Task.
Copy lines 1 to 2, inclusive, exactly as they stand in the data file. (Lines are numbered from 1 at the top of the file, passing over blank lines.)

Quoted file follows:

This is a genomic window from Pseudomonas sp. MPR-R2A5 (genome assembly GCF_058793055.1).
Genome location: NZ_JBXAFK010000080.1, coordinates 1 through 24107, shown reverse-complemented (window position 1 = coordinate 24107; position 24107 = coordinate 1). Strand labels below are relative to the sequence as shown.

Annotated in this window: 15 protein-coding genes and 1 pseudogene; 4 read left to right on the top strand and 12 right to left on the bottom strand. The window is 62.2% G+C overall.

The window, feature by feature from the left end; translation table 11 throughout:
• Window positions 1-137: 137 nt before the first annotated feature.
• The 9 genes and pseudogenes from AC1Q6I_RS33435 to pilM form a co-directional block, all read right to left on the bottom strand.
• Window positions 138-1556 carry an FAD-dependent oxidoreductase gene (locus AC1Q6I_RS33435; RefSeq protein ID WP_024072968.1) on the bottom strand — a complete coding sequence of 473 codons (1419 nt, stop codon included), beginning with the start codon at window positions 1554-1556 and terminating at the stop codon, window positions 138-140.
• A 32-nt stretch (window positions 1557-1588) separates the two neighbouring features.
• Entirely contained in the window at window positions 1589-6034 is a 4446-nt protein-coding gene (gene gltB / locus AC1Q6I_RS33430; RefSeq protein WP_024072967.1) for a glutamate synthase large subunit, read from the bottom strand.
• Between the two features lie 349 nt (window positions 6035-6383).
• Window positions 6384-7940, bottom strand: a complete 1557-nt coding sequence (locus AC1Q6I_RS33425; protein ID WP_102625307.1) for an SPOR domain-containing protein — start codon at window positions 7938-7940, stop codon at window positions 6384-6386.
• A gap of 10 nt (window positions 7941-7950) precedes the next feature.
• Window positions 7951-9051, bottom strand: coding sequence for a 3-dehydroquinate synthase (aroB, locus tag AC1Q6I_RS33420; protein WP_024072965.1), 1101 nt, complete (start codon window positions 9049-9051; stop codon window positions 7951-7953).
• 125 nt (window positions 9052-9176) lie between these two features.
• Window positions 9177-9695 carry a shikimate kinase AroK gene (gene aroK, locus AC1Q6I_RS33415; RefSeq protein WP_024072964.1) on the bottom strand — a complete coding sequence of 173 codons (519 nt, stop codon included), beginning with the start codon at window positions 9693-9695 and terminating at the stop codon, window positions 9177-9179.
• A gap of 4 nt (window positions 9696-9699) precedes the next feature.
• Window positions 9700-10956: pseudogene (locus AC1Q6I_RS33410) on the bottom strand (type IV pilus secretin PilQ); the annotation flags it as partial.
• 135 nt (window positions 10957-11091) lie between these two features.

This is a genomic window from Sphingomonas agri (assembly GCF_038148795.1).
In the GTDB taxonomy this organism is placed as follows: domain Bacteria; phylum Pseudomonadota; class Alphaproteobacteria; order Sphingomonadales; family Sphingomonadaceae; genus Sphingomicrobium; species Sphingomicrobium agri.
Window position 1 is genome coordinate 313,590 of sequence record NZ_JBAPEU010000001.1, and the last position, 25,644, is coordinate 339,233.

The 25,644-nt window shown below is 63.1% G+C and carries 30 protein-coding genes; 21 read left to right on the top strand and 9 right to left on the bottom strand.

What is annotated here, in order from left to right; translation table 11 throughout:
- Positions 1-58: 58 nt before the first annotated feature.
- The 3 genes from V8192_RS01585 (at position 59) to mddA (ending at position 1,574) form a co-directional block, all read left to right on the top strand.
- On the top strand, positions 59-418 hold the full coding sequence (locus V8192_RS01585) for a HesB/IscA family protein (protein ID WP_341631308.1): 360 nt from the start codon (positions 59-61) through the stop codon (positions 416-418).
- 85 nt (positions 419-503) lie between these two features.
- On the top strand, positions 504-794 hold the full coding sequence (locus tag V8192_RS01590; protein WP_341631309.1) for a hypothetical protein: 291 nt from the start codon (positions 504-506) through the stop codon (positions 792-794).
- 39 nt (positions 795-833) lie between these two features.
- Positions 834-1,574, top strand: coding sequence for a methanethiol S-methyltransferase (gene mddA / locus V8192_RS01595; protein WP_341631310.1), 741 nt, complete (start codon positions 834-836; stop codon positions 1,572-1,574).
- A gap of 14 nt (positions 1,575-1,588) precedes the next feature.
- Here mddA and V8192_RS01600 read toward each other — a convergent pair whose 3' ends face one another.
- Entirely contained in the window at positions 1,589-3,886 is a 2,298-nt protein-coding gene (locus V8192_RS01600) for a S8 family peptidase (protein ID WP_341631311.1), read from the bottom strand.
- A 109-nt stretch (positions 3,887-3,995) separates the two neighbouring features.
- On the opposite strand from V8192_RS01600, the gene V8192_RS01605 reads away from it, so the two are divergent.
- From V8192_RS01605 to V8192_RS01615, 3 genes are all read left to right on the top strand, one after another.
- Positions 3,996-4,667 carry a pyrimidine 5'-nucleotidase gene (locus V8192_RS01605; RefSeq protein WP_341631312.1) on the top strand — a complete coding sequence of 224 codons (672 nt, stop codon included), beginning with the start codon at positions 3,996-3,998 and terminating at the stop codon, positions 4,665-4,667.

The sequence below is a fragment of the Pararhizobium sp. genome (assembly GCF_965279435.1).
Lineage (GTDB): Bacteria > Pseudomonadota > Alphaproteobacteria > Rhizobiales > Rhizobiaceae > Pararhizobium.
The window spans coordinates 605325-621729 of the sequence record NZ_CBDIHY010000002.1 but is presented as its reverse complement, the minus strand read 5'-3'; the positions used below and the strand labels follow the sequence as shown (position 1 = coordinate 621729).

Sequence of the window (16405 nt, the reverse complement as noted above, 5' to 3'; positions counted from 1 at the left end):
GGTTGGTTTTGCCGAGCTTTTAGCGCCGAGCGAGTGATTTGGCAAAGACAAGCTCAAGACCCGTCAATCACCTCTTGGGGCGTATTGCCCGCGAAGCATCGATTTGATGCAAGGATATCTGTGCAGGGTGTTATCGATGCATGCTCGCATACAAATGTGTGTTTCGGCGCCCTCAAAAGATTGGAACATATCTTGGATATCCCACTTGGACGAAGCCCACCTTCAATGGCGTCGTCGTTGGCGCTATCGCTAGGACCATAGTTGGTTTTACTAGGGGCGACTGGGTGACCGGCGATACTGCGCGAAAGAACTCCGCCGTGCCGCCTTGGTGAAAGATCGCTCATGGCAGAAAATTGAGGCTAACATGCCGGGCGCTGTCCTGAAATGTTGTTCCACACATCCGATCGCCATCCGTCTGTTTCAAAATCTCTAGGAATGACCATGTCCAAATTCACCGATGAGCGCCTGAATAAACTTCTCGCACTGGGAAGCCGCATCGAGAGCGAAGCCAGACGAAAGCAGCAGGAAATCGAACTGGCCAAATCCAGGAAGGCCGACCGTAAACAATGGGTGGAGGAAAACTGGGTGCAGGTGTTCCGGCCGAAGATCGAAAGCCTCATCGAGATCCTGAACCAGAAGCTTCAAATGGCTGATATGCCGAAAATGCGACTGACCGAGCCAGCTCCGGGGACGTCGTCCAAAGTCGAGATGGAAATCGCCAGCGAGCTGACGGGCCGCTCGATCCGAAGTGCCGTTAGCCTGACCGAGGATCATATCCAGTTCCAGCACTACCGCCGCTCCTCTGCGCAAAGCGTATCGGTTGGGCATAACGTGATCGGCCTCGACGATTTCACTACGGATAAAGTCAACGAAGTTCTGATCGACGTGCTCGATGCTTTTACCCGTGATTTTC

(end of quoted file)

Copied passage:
This is a genomic window from Pseudomonas sp. MPR-R2A5 (genome assembly GCF_058793055.1).
Genome location: NZ_JBXAFK010000080.1, coordinates 1 through 24107, shown reverse-complemented (window position 1 = coordinate 24107; position 24107 = coordinate 1). Strand labels below are relative to the sequence as shown.